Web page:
Dreisbach talks Thomas Jefferson, religion in America

Provost Lecture
Daniel Dreisbach speaks during the Provost Lecture in the Brewer Dining Hall. | Photo by MiKalla Cotton, staff photographer
Provost Lecture
Daniel Dreisbach shares the Provost Lecture in the Brewer Dining Hall. | Photo by MiKalla Cotton, staff photographer

Daniel Dreisbach, professor in the department of justice, law and criminology, spoke Thursday on “How Thomas Jefferson’s ‘Wall of Separation’ Redefined Religion’s Place in American Public Life.” In his lecture he explained that while most everyone is familiar with the phrases “wall of separation” and “separation of church and state,” many may not understand Thomas Jefferson’s intentions.

Although these two phrases are both well-known, Dreisbach said they are “not found literally in the text of the United States Constitution nor do we find them elsewhere in American Organic Law.”

The idea originated in 1947 “when the Supreme Court of the United States issued one of its first, and certainly one of its most important rulings on ‘how do we interpret the establishment clause of the first amendment?'” Dreisbach said. “The First Amendment begins with those words ‘Congress shall make no law respecting an establishment of religion.'”

Dreisbach said out of the Supreme Court decision in the case of Everson v. Board of Education sprung the metaphor of a “wall of separation” which has, over time, become a foundation to American law.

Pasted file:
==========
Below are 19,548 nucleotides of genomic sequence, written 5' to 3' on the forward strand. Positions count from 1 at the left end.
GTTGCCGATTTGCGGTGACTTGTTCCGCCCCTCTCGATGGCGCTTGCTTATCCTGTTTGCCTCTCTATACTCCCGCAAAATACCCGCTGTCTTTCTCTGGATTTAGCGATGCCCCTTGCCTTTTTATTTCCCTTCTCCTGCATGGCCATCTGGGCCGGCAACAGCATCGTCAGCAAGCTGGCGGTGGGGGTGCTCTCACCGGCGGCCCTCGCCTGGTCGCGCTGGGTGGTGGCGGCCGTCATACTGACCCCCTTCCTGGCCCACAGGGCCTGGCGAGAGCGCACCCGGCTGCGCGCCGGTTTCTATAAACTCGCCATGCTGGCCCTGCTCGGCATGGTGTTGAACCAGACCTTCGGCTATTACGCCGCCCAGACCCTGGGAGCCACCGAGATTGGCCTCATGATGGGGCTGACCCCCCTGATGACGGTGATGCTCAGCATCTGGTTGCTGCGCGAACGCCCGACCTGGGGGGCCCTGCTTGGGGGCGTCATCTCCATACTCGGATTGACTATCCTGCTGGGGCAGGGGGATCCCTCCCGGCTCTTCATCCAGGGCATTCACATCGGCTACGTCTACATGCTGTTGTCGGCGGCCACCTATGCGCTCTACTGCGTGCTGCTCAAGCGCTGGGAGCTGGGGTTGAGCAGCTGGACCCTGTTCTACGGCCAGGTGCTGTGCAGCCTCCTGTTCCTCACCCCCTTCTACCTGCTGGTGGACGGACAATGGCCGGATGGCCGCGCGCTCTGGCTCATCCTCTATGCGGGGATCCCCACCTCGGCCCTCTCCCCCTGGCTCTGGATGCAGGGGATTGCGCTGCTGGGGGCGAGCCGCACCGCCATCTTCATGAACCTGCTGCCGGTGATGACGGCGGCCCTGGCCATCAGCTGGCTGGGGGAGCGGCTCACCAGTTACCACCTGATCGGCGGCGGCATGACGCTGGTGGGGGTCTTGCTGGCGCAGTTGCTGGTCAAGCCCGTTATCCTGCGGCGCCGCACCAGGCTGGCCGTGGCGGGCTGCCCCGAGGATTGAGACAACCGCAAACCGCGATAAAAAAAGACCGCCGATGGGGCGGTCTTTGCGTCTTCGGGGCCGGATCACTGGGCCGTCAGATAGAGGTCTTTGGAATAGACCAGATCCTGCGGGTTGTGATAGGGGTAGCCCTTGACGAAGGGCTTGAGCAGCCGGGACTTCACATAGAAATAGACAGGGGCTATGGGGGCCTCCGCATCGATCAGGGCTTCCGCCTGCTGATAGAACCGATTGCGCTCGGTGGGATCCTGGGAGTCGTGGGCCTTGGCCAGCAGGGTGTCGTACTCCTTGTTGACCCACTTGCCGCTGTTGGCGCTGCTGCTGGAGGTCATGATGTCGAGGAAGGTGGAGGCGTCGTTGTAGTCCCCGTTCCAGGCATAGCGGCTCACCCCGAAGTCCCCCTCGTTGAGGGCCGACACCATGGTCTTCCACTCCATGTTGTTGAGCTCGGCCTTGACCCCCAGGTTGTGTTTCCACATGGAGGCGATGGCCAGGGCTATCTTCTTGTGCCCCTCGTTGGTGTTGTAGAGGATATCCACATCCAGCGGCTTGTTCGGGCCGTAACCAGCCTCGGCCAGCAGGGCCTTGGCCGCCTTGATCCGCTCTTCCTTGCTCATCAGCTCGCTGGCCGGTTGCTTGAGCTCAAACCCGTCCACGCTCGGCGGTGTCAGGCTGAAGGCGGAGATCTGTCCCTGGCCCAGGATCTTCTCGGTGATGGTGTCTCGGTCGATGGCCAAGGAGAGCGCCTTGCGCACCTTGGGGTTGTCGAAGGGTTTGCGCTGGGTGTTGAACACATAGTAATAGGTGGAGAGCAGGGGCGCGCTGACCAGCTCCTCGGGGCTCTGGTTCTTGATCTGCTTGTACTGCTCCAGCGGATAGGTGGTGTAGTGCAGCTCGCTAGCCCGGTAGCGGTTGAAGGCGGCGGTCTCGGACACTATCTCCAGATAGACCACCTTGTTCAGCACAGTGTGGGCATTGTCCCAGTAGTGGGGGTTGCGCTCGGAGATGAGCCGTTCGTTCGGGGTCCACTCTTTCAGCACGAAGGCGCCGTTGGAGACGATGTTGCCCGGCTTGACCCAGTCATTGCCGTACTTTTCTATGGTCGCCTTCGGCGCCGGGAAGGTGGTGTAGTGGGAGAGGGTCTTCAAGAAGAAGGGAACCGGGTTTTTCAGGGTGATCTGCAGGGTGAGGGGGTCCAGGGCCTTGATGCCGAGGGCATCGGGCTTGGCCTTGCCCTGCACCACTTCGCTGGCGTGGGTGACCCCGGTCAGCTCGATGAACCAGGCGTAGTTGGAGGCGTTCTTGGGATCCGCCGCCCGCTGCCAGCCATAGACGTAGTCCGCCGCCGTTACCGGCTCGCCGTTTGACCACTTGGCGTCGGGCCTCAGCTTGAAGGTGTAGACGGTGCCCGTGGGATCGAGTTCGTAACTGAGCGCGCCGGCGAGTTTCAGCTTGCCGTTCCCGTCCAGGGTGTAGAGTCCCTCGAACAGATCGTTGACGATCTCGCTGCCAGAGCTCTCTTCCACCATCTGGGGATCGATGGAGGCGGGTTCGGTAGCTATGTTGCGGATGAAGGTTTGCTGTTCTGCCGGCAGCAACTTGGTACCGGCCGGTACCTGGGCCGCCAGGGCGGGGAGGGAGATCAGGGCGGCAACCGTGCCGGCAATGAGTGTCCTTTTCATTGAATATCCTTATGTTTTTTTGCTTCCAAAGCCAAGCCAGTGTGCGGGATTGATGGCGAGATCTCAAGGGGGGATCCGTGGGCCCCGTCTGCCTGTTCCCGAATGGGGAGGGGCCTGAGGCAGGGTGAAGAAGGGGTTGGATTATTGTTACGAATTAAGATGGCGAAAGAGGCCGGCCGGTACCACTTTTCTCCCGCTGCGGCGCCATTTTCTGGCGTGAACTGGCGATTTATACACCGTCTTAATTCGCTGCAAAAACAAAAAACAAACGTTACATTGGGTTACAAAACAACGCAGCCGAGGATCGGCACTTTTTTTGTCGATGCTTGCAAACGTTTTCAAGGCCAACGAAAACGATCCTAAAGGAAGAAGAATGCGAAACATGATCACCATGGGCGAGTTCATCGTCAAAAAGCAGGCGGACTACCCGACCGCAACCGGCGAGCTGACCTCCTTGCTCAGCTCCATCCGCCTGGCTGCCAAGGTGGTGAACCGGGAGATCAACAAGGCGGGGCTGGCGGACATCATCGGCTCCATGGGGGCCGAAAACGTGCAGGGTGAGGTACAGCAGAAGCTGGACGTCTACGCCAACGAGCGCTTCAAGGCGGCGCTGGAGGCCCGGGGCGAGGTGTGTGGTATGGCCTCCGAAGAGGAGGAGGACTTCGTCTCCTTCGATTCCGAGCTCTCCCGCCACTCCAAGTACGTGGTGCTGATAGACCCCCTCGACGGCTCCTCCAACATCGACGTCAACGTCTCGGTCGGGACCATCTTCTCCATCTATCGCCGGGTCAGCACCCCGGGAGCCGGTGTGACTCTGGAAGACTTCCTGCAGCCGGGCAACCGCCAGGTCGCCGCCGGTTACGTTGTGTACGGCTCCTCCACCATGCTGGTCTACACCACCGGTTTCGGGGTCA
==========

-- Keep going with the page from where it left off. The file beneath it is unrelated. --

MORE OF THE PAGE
“The wall metaphor in particular has provided the rationale with the veneer of historical legitimacy for subsequent judicial decisions banning prayer in public schools or stripping public spaces of the ten commandments and removing religious symbols from public spaces and excluding religious citizens and organizations such as faith-based social welfare agencies from full participation in civic life on the same terms and conditions as their secular counterparts,” Dreisbach said. “In our own time, the wall of separation has been accepted by many Americans as sort of a pithy, an authoritative expression, of what the First Amendment requires, and in fact, I think we see that courts and commentators have embraced this metaphor as sort of the definitive word of our constitution on the role of religion in public life.”

Based on his research, Dreisbach has concluded that the metaphor as we know it today, does not have the same meaning Thomas Jefferson intended. Dreisbach said the issue is not so much the wall, but where the wall is placed.

“The wall is not between church and state,” he said. “[Jefferson] says that the wall puts the national government on one side, [and] state governments, religious societies on the other.”

In a letter to the Danbury Baptist, Jefferson is quoted in writing, “Certainly, no power to prescribe any religious proclamation, has been delegated to the general government. It must then rest with the states.” That is where the authority lies, Dreisbach said.

Image courtesy of MiKalla Cotton|Cardinal & Cream